One of the first two English slave ships to carry West Africans to the New World was named Jesus. Its captain was Sir John Hawkins, known as the first English slave trader. According to journalist Michael Eli Dokosi, he persuaded West Africans to gain salvation by boarding the Good Ship Jesus, as it was sometimes known, and then sold them in what is now the Dominican Republic. Can there be a worse case of taking the Lord’s name in vain?
As part of the reckoning that we’re seeing in many parts of the world, Hawkins’ hometown of Plymouth, England, announced in June that it will change the name of Sir John Hawkins Square. While there had been complaints over the years, the need for change became more urgent in today’s bracing air.
Hawkins sailed Jesus to the New World in 1562. Four hundred and one years later, white supremacists bombed the Sixteenth Street Baptist Church in Birmingham, Ala., and killed four girls. In the blast, there was strange damage to a window that depicted the familiar image of Jesus knocking at a door. The entire window survived except for the white face of Jesus, which was blown away.
What does it mean for the white face of Jesus to be blown away?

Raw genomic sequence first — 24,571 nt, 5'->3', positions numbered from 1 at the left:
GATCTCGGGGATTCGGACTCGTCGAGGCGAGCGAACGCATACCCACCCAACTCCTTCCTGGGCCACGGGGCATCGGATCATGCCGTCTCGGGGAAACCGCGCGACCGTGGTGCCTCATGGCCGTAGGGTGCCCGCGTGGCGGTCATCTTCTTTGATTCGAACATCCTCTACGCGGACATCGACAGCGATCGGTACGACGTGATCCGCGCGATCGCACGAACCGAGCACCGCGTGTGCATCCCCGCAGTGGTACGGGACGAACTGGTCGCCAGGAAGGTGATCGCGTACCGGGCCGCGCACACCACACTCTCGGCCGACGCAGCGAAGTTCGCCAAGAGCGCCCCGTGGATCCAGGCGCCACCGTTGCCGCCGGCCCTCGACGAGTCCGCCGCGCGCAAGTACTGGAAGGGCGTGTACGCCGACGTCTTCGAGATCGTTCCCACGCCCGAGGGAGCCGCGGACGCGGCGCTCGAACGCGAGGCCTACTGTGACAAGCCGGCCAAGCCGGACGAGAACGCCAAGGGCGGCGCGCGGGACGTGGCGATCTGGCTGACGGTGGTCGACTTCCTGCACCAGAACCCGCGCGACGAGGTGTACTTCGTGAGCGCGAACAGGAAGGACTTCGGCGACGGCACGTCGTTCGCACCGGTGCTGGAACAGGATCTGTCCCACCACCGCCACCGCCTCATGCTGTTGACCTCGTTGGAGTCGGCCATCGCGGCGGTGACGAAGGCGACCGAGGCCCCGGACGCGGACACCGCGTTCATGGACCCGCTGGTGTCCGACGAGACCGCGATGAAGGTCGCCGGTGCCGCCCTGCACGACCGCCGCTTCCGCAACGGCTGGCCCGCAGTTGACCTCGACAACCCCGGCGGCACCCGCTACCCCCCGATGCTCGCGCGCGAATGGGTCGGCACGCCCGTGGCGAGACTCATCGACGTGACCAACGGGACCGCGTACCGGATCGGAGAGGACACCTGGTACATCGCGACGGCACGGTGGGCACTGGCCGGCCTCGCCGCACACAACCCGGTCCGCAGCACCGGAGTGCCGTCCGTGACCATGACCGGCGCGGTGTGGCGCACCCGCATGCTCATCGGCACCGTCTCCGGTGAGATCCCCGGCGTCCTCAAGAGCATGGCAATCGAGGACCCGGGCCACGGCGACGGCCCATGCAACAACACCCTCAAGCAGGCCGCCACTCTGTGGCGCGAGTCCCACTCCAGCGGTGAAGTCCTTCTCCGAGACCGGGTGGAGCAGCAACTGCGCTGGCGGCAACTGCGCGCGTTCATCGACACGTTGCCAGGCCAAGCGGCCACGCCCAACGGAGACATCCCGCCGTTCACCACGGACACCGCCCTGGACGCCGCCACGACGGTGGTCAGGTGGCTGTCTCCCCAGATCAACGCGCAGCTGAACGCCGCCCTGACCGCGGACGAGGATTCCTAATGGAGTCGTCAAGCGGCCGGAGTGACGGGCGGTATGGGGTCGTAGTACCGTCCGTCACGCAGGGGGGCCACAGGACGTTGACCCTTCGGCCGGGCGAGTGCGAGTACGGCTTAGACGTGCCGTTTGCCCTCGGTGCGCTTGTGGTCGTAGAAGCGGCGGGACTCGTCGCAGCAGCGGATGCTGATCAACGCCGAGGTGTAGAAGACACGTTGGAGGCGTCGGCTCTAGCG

The image of Jesus that is likely most familiar to Christians in the US is Sallman’s Head of Christ. That 1941 painting of a blond, blue-eyed Jesus has been reproduced more than 500 million times—much more, if you count its appearance on merchandise. The original painting was well-intentioned. But the way this and other images of a white Jesus have been used in America is not harmless. One could say that we have broken the commandment by making a graven image—a white God.
Perhaps the early Brethren were right to keep their meetinghouses unadorned. Perhaps they were less tempted to make God into their own image.
What images and structures do people of faith need to examine today? In our churches, what monuments have we constructed? Not all monuments are made of stone. Are we willing to look unflinchingly at the ways Christians over centuries have taken the name of Jesus in vain?
Wendy McFadden is publisher of Brethren Press and Communications for the Church of the Brethren.
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